Monthly Archives: October 2013

The bodyweight training prescription — lessons from the trenches

It is coming up to a year since I started training solely with bodyweight movements. Here’s what I’ve learned about strength and hypertrophy training sans-weights through practise and study.

What started as a healthy experiment has become somewhat of an obsession for me. Bodyweight training was an intriguing pursuit to begin with — the notion you can build strength and muscle with virtually zero equipment is quite a tantalising prospect and completely the opposite of what we learn about exercise through popular media and infomercials.

Since that time, I’ve learned that bodyweight training is not only a desirable add-on to other forms of training, it can be a totally self-sustaining lifestyle option.

In this post I outline why bodyweight training approaches and programs need to be practiced differently than traditional weight training.

Two distinctions that make the difference

In Bret Contreras’ recent book, Bodyweight Strength Training Anatomy, he talks about different approaches to designing a training program based on bodyweight exercises. He recommends the whole body routine that is performed several times per week. This tended to rub some people the wrong way and it is precisely because they’re applying a weight training mentality.

I’ve come to learn that the main difference between weight versus bodyweight training is that, obviously, you can increase weights and maintain the rep range you want. By progressively adding weights you create the continuing stimuli to build muscle and strength.

However, there is another, often overlooked difference between the two training modalities: Weights will tend to fatigue the central nervous system (CNS) faster and more completely than bodyweight exercises.

So these two distinctions need to be accounted for in designing bodyweight programs. This is one of the reasons why Bret Contreras recommends the whole body approach several times a week. Because you can’t increase the weights, and because the overall stress to the CNS is less; bodyweight training is more effective when done more frequently.

The high frequency approach

If you read enough about strength training, you’ll often see the phrase “strength is a skill”. This has two implications for bodyweight exercisers:

  1. A high training frequency will stimulate more neural adaptivity
  2. Performing higher reps than traditional weight training is a valid means of progression in the place of adding additional weights.

Rarely do we see strength training routines advocate high reps. For the most part, you can use higher reps with bodyweight training as a bridge to creating the strength necessary to tackle the next, more difficult exercise. With some exercises it may take a certain number of preparatory reps to create the stress necessary to recruit more muscle fibres (thereby increasing the strength training stimulus).

Don’t get me wrong — you do want to train in lower rep ranges as much as possible but higher rep training with a low intensity exercise is a good way to develop the muscle and joint strength to handle harder exercises.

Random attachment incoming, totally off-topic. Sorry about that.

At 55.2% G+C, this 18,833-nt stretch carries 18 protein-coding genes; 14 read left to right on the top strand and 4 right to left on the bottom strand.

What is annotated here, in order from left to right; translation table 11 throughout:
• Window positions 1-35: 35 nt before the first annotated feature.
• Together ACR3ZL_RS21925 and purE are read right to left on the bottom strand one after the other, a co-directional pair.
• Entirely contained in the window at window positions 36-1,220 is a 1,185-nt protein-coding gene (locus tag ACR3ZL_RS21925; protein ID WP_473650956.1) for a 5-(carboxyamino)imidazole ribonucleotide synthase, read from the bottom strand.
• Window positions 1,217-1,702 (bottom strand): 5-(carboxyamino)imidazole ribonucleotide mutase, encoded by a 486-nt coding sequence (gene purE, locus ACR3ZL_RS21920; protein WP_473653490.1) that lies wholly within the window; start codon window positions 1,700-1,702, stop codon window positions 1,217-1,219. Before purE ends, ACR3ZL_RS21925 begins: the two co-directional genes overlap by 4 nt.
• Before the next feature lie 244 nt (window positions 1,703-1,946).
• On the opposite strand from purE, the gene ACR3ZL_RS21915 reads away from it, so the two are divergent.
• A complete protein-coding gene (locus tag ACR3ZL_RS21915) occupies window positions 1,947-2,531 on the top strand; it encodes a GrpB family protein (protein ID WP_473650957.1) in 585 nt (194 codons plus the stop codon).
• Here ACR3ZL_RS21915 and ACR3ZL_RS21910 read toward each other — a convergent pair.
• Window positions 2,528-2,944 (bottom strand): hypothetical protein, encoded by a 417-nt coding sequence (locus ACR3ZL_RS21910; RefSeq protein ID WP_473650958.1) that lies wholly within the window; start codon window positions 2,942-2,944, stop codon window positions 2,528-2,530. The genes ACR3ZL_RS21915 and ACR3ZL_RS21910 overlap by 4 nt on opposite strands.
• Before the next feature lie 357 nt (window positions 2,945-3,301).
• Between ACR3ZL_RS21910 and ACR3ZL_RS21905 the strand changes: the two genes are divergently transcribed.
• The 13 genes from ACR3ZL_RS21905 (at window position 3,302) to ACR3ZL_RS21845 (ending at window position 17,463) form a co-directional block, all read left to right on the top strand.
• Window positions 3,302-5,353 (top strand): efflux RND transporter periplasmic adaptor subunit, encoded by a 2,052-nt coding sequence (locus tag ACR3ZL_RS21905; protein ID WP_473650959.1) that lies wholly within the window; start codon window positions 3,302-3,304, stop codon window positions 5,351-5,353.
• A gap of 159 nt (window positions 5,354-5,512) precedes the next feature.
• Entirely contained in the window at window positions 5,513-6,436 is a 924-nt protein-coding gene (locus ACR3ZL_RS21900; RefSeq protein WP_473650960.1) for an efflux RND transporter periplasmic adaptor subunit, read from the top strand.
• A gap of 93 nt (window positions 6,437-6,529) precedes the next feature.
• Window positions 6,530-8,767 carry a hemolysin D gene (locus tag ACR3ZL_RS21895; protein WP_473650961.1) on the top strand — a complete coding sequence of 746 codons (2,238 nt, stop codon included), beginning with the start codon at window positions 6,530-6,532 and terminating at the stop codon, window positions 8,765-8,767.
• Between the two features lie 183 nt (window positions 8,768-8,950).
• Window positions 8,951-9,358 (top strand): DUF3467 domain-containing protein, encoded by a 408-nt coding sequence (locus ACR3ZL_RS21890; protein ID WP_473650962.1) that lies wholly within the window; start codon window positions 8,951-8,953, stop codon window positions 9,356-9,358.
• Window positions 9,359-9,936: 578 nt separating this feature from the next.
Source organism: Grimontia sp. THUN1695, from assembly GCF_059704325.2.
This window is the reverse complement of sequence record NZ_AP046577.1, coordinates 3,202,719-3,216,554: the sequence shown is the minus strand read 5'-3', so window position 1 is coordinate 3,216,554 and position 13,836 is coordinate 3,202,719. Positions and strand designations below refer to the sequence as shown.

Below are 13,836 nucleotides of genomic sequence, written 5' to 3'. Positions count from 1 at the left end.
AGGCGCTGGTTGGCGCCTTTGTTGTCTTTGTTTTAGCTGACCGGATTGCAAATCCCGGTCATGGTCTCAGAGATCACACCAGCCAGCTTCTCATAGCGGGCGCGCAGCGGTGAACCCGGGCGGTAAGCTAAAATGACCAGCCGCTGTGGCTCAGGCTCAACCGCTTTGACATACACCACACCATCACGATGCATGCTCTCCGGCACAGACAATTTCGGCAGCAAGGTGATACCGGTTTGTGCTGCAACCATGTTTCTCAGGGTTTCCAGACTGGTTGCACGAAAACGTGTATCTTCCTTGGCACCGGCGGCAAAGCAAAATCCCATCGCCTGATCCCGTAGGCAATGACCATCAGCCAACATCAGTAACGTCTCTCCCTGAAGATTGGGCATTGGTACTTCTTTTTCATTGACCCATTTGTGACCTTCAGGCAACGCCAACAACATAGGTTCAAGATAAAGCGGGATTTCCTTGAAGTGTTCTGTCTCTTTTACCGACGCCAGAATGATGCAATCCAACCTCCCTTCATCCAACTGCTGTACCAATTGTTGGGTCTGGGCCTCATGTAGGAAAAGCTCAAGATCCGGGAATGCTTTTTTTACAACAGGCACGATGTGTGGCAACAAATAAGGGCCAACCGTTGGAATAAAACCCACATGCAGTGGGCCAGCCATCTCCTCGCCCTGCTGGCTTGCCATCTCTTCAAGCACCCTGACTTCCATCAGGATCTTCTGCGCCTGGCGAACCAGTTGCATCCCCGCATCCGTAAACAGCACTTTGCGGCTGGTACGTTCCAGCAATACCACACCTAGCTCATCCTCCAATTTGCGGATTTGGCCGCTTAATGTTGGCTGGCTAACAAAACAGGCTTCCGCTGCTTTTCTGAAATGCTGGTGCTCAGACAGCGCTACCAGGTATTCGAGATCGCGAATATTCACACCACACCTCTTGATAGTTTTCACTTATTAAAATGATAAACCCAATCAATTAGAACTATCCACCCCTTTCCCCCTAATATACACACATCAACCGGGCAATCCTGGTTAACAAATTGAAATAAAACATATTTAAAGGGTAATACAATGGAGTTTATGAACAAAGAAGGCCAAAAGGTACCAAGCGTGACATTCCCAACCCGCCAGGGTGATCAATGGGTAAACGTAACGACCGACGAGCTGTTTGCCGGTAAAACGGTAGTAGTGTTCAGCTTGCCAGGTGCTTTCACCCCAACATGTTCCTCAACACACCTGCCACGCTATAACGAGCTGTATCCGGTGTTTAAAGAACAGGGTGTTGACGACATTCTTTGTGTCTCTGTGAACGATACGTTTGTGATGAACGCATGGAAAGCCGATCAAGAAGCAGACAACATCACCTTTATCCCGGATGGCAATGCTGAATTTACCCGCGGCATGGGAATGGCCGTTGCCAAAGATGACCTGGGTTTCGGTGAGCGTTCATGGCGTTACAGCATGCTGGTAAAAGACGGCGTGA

You are what you do everyday

If you think of strength as a skill, then daily practice becomes a no-brainer. Old school strength athletes learned this and knew that they had to keep the CNS fresh so that they could go again the next day. Repeated daily practice with the right intensity will increase strength, as long as you’re always progressing the exercise.

My current routine:
I am performing this routine up to 5 times per week. I’m using this as a transition from strength and hockey training to a more focused hypertrophy regime (summer is coming here in NZ). If you choose to use a circuit routine like this, take into account recovery ability and if you feel fatigue from yesterday’s workout, take a days rest. Over time your recovery ability will increase and the task of progression keeps your muscles stimulated.

**This circuit style routine is a good for beginners and one you can progress nicely (as I have). Over time you’ll want to perform a more focused routine (which I will provide in another post). The concept of periodisation means you will change your program up as you progress.**

A: Box Jumps / Side-to-Side Push-Up / Skater Squats
B: Inverted Rows / Dead Bug / Glute Bridge March
C: Short-Lever Inverted Curl / Side Lying Hip Lifts / Push Backs
D: Y, T, W, L / RKC Plank / Close Push Ups
E: Wall Sits / Inverted Rows / Single-Leg Glute Bridge

Notes:

  • All exercises clustered in threes. Perform each exercise one after the other without rest. Rest 30s between clusters.
  • The routine is structured so that each each exercise in the cluster rests the muscles exercised previously. Exercise selection in each cluster is designed to manage fatigue and means there is a degree of freshness with which you can apply to each exercise.
  • Notice I’m performing 3 sets of the big movements: Knee dominant (squats, wall sits, box jumps); Hip dominant (glute march, side lying hip lift, hip raises); Upper body pushing (push up exercises, push backs); Upper body pulling (inverted rows, short lever curls). I do 2 core movements and one specific movement for a trouble spot  — Y, T, W, L for posture improvement.
  • Choose exercises appropriate to your level of development.
  • Accept only good quality reps. Once your form starts eroding you’ve gone too far.

You could easily structure a double set routine where you pair exercises that don’t interfere with each other (e.g. Squats paired with Push ups) and do 3 sets that way. This would be a more focused approach than the big circuit style I outline above.

Whatever program you choose, remember frequency is your friend and make sure it is challenging without burning you into the ground. Above all, have fun!

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